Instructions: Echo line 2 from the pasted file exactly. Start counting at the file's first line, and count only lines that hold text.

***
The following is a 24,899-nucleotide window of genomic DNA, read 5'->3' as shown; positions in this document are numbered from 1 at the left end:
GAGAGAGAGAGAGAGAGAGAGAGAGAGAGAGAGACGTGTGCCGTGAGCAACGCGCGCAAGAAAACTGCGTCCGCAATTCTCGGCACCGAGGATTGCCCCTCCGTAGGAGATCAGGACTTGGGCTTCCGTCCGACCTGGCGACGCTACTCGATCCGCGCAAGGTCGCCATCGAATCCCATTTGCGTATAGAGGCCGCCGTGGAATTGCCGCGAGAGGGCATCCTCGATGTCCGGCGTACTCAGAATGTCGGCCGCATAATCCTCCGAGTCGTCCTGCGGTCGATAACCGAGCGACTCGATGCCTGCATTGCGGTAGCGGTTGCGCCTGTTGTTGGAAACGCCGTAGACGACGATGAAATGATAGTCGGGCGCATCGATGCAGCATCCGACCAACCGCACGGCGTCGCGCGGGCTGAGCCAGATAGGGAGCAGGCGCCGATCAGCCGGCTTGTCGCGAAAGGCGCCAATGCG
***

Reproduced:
GAGAGAGAGAGAGAGAGAGAGAGAGAGAGAGAGACGTGTGCCGTGAGCAACGCGCGCAAGAAAACTGCGTCCGCAATTCTCGGCACCGAGGATTGCCCCTCCGTAGGAGATCAGGACTTGGGCTTCCGTCCGACCTGGCGACGCTACTCGATCCGCGCAAGGTCGCCATCGAATCCCATTTGCGTATAGAGGCCGCCGTGGAATTGCCGCGAGAGGGCATCCTCGATGTCCGGCGTACTCAGAATGTCGGCCGCATAATCCTCCGAGTCGTCCTGCGGTCGATAACCGAGCGACTCGATGCCTGCATTGCGGTAGCGGTTGCGCCTGTTGTTGGAAACGCCGTAGACGACGATGAAATGATAGTCGGGCGCATCGATGCAGCATCCGACCAACCGCACGGCGTCGCGCGGGCTGAGCCAGATAGGGAGCAGGCGCCGATCAGCCGGCTTGTCGCGAAAGGCGCCAATGCG